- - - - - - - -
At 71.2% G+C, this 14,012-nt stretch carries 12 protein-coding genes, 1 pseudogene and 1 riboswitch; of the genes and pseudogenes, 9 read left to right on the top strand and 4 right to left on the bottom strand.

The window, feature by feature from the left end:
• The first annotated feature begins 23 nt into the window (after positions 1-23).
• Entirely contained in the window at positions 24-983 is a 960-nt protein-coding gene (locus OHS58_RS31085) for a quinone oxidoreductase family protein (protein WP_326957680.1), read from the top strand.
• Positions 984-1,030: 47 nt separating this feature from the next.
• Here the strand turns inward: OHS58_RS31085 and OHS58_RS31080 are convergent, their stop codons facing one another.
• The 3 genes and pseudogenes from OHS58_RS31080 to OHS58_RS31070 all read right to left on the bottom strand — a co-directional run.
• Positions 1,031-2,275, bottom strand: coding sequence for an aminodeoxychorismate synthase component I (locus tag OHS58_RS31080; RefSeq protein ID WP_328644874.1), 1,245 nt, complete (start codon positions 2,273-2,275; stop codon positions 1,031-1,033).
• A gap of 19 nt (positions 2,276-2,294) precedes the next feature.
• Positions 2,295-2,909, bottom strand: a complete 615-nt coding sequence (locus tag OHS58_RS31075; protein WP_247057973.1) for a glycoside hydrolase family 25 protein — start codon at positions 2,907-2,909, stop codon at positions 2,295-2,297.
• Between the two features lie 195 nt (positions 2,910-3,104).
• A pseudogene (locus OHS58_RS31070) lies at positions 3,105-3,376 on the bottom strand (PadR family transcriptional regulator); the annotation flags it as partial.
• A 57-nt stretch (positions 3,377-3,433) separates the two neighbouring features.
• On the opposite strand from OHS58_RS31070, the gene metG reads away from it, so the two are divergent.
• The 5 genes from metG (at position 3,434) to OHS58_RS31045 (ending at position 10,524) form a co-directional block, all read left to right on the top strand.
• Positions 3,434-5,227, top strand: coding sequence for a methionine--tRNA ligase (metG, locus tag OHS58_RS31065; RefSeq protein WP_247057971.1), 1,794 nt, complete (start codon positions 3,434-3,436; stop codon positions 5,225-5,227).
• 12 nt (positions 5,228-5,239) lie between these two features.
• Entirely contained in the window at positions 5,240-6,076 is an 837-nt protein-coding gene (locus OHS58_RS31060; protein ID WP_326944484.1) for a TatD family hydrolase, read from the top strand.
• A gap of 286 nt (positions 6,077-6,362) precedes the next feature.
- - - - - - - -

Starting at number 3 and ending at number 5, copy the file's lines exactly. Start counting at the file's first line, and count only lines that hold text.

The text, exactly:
• The first annotated feature begins 23 nt into the window (after positions 1-23).
• Entirely contained in the window at positions 24-983 is a 960-nt protein-coding gene (locus OHS58_RS31085) for a quinone oxidoreductase family protein (protein WP_326957680.1), read from the top strand.
• Positions 984-1,030: 47 nt separating this feature from the next.